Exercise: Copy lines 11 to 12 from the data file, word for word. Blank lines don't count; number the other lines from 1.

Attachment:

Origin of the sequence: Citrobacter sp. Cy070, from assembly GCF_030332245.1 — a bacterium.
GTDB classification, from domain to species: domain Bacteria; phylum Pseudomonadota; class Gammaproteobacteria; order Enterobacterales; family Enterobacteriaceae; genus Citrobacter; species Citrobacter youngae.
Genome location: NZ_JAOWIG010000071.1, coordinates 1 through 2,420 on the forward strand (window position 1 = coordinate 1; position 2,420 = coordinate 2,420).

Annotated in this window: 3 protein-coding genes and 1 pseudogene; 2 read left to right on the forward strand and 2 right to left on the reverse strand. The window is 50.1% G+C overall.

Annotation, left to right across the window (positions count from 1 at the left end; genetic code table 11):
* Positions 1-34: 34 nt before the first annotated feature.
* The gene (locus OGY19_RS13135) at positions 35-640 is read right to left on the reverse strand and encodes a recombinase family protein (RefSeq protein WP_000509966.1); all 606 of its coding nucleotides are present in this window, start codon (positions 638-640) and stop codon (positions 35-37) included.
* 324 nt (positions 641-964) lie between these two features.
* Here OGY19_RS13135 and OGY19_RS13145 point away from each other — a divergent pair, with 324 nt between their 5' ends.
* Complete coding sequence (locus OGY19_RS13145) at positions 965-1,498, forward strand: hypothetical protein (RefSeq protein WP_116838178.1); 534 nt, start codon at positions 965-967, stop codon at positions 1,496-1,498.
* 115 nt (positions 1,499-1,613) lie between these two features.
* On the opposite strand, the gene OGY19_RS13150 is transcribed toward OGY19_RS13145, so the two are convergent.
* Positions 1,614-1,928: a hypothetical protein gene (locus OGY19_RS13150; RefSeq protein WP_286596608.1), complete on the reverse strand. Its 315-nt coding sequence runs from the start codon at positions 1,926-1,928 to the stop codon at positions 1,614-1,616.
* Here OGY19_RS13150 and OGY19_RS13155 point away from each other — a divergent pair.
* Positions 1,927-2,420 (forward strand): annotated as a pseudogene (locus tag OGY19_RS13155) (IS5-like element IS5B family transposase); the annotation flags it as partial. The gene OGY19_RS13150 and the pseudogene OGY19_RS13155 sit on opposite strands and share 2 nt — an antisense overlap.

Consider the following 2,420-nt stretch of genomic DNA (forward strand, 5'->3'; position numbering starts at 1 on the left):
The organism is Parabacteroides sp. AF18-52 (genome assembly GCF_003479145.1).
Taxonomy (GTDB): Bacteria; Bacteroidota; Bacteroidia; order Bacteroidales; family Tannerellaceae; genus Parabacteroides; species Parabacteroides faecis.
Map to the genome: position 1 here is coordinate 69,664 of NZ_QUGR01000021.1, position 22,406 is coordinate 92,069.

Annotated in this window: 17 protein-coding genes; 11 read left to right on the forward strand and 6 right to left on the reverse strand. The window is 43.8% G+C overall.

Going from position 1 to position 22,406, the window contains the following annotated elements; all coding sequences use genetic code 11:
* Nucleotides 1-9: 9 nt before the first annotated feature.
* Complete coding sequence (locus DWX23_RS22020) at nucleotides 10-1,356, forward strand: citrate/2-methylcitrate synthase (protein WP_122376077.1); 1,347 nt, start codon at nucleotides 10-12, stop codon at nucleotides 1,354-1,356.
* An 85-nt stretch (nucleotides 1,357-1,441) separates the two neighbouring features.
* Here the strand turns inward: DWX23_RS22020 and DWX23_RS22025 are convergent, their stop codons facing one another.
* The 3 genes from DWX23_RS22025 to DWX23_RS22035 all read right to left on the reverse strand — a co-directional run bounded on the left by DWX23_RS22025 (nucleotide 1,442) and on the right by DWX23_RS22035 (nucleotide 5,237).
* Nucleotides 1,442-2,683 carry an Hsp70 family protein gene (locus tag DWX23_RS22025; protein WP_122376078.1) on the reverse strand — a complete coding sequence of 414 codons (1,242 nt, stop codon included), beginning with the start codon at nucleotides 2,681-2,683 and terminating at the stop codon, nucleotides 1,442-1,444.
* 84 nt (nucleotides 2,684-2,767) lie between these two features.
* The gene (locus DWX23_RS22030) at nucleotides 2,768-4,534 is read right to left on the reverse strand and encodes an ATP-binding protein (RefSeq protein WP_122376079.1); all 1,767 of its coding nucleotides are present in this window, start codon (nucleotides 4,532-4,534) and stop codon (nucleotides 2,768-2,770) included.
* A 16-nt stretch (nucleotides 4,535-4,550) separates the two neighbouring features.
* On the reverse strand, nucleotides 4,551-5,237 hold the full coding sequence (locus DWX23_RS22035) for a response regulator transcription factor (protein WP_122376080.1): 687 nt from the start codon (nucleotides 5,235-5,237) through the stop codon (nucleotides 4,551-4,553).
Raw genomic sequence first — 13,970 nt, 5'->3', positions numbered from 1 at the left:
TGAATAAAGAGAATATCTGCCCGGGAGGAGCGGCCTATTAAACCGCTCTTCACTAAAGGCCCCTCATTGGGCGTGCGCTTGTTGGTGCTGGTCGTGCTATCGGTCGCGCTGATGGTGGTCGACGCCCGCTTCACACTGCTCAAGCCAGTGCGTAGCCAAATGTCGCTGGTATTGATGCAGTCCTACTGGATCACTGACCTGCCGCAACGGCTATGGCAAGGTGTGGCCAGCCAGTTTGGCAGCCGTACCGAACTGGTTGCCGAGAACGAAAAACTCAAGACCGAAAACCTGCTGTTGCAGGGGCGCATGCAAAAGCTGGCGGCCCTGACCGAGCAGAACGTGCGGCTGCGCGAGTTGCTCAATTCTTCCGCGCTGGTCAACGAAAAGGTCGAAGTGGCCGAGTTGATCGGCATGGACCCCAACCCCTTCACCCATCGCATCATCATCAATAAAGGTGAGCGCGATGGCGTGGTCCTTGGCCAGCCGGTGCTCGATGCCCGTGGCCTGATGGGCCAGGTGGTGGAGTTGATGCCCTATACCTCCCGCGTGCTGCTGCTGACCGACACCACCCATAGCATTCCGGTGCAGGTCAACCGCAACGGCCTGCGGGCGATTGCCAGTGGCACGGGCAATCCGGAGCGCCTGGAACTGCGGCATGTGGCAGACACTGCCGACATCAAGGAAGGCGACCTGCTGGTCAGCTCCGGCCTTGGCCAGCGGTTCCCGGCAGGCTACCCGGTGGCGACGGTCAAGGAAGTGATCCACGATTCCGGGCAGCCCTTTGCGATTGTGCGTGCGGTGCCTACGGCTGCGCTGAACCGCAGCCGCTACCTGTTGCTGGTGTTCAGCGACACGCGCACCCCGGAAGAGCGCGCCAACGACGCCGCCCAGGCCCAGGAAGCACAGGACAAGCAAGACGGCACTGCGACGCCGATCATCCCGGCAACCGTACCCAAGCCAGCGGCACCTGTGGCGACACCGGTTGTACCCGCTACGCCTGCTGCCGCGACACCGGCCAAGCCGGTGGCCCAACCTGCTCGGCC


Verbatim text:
* 115 nt (positions 1,499-1,613) lie between these two features.
* On the opposite strand, the gene OGY19_RS13150 is transcribed toward OGY19_RS13145, so the two are convergent.